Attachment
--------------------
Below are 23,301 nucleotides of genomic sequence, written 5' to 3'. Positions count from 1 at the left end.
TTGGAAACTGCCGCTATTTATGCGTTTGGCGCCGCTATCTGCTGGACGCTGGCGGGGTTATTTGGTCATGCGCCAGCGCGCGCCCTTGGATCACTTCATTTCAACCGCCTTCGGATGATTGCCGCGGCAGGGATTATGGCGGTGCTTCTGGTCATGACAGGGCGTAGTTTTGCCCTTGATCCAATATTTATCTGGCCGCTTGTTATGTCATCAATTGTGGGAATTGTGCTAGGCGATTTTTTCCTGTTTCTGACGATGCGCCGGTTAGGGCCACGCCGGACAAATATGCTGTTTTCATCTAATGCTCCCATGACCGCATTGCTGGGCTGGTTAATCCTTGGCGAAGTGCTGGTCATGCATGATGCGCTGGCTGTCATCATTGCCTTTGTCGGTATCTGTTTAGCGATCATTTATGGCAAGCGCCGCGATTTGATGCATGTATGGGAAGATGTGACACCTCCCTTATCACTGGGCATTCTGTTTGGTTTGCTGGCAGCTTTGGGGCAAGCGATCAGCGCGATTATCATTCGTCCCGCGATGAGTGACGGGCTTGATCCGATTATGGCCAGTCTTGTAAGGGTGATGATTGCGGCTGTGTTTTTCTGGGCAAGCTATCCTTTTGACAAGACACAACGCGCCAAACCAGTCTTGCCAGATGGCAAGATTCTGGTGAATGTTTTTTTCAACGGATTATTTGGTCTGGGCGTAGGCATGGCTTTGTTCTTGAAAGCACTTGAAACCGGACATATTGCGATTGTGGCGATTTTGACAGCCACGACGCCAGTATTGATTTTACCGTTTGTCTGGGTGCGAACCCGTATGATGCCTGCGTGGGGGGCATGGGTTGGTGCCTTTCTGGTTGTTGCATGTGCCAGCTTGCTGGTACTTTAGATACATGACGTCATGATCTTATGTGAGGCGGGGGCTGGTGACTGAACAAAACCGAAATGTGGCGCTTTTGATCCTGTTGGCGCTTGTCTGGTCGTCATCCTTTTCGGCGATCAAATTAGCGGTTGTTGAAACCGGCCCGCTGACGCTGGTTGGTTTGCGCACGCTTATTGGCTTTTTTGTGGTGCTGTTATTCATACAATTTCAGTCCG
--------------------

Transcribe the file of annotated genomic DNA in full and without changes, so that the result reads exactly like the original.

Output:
Below are 23,301 nucleotides of genomic sequence, written 5' to 3'. Positions count from 1 at the left end.
TTGGAAACTGCCGCTATTTATGCGTTTGGCGCCGCTATCTGCTGGACGCTGGCGGGGTTATTTGGTCATGCGCCAGCGCGCGCCCTTGGATCACTTCATTTCAACCGCCTTCGGATGATTGCCGCGGCAGGGATTATGGCGGTGCTTCTGGTCATGACAGGGCGTAGTTTTGCCCTTGATCCAATATTTATCTGGCCGCTTGTTATGTCATCAATTGTGGGAATTGTGCTAGGCGATTTTTTCCTGTTTCTGACGATGCGCCGGTTAGGGCCACGCCGGACAAATATGCTGTTTTCATCTAATGCTCCCATGACCGCATTGCTGGGCTGGTTAATCCTTGGCGAAGTGCTGGTCATGCATGATGCGCTGGCTGTCATCATTGCCTTTGTCGGTATCTGTTTAGCGATCATTTATGGCAAGCGCCGCGATTTGATGCATGTATGGGAAGATGTGACACCTCCCTTATCACTGGGCATTCTGTTTGGTTTGCTGGCAGCTTTGGGGCAAGCGATCAGCGCGATTATCATTCGTCCCGCGATGAGTGACGGGCTTGATCCGATTATGGCCAGTCTTGTAAGGGTGATGATTGCGGCTGTGTTTTTCTGGGCAAGCTATCCTTTTGACAAGACACAACGCGCCAAACCAGTCTTGCCAGATGGCAAGATTCTGGTGAATGTTTTTTTCAACGGATTATTTGGTCTGGGCGTAGGCATGGCTTTGTTCTTGAAAGCACTTGAAACCGGACATATTGCGATTGTGGCGATTTTGACAGCCACGACGCCAGTATTGATTTTACCGTTTGTCTGGGTGCGAACCCGTATGATGCCTGCGTGGGGGGCATGGGTTGGTGCCTTTCTGGTTGTTGCATGTGCCAGCTTGCTGGTACTTTAGATACATGACGTCATGATCTTATGTGAGGCGGGGGCTGGTGACTGAACAAAACCGAAATGTGGCGCTTTTGATCCTGTTGGCGCTTGTCTGGTCGTCATCCTTTTCGGCGATCAAATTAGCGGTTGTTGAAACCGGCCCGCTGACGCTGGTTGGTTTGCGCACGCTTATTGGCTTTTTTGTGGTGCTGTTATTCATACAATTTCAGTCCG